Work & Refuge: Creating Graduate Futures at UCHRI

By Sarah Goeppner, UCHRI Graduate Student Researcher

Disabled graduate students mark the limits of the university’s idealism about itself, which can remain a perpetuum mobile only so long as it can ignore the very real bodies it crushes under its wheels.

— andy king (UC Berkeley)

The ideas I once held of the academy—as somehow above the dictates of private industry and the profit motives—feel harder to sustain than ever. The recent graduate student strike threw light on the roiling tensions between the academy’s aim to be a beacon for research and teaching and its insatiable appetite for cheaper labor.

— Rosie Dwyer (UC San Diego)

These are just some of the tensions that graduate students from across the UC will explore in a new UCHRI program, Work & Refuge: The Future of Graduate Student Professionalization. UCHRI has a long tradition of supporting work that addresses unethical university labor practices. Initiatives like Hum@Work, a graduate-led career research initiative, charts the economic outcomes and career trajectories for humanities PhDs. Hum@Work networks like  PhDs in the Humanities connect students and graduates amidst the systemic problems in PhD training that inadequately prepare students for the current job climate. 

As part of UCHRI’s recent theme on Refuge and Its Refusals, Work & Refuge brings together 10 graduate students selected through our competitive grants program to think about refuge, hospitality, and scarcity in the lived experiences of scholars and in the current state of graduate education and the post-degree job market. Building on the data and insights gathered by Hum@Work, Work & Refuge addresses the lack of resources and opportunities for graduate students by offering professional development workshops, intercampus networking, and access to a professional editor to help them shape their work for a paid online publication through Foundry, UCHRI’s platform for humanities research.

The success and wellbeing of working scholars relies upon institutional practices. Amidst the changing landscape of graduate education, we hope that this program will offer helpful resources and a strategically curated cross-campus network for those who are thinking critically about the university and exploring different career options while faced with dwindling resources and increasingly burdensome requirements. In the current post-strike climate, the program speaks directly to graduate students’ persistent call for increased research and professional development support and for spaces in which they can confront the university’s labor practices and critical methods. Arranging quarterly meetings over Zoom and an in-person retreat with an editor at the end of the academic year, the program supplies an intellectual refuge for students seeking critical-creative community in response to the scarcity that conditions participation within the academy.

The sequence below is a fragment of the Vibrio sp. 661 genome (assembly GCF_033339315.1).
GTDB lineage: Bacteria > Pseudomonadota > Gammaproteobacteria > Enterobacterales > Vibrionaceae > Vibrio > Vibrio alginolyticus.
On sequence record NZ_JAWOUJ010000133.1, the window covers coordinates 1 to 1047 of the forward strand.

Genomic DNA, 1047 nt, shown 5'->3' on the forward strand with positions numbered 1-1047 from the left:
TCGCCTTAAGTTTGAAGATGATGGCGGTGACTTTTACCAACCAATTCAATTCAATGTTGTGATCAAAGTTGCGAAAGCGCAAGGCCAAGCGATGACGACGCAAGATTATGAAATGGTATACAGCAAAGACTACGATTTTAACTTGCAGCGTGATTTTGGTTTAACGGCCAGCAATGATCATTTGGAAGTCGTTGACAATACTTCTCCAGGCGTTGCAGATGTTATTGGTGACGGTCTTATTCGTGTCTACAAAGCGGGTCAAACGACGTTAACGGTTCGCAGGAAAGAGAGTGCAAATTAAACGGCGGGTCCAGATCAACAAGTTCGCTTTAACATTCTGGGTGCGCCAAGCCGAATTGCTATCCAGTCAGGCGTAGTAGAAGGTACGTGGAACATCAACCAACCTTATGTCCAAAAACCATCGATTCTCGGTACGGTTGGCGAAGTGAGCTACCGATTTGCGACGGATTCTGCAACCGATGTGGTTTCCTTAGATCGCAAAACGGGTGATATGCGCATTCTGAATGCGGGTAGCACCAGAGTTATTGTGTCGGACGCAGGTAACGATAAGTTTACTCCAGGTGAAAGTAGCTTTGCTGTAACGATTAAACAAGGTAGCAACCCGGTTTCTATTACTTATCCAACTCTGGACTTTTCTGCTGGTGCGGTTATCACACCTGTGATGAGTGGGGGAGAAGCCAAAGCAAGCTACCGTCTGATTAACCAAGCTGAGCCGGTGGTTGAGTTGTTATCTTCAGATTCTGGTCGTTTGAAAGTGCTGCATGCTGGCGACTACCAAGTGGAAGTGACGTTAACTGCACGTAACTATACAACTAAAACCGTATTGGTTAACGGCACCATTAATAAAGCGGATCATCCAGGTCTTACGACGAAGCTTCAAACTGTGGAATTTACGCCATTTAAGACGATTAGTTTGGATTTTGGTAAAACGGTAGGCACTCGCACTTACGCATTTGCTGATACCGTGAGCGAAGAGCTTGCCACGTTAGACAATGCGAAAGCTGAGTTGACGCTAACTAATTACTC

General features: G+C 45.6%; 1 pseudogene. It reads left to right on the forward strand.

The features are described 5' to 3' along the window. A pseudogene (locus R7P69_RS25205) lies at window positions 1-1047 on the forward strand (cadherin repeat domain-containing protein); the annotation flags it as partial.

Program participants will conduct work on self-determined topics like managing diversity work in the academy, tracking the digital traces of minoritarian graduate student precarity, and exploring practices of homemaking in literatures of exile. Other work centers queer migrations of the global south, crip labor in the academy, and poetic strategies for deinstitutionalizing interpretation in the neoliberal university. 

In her creative-critical project “Baggage Claim: On the Grief We Can and Cannot Carry,” Work & Refuge participant Nirvana Shahriar (UC Santa Barbara) bridges the genres of creative nonfiction, literary and cultural criticism, and personal essay to follow a travelogue from London to Tehran and imaginatively journey “from the places my parents called home to the home I look for in those places.” She writes, “My own desire for refuge unravels as I link these ideas, revealing the latent refusals lodged within the search for belonging.” For Shahriar, exile ends when we begin to interrogate its fictive counterpart, home. 

In “But Does My Labor Love Me Back? Toward Refuge in Love, University-Social Practice, and Poetry,” Kendall Grady (UC Santa Cruz) considers the love labors of poets’ search for sanctuary within a university that remains contested, qualified, and accessible to but a few, issuing a call for “transforming the academy into a more accessible, public-facing harbor for labor and love rather than a reluctant port for labors of love.” 

Image credit: Brandi Redd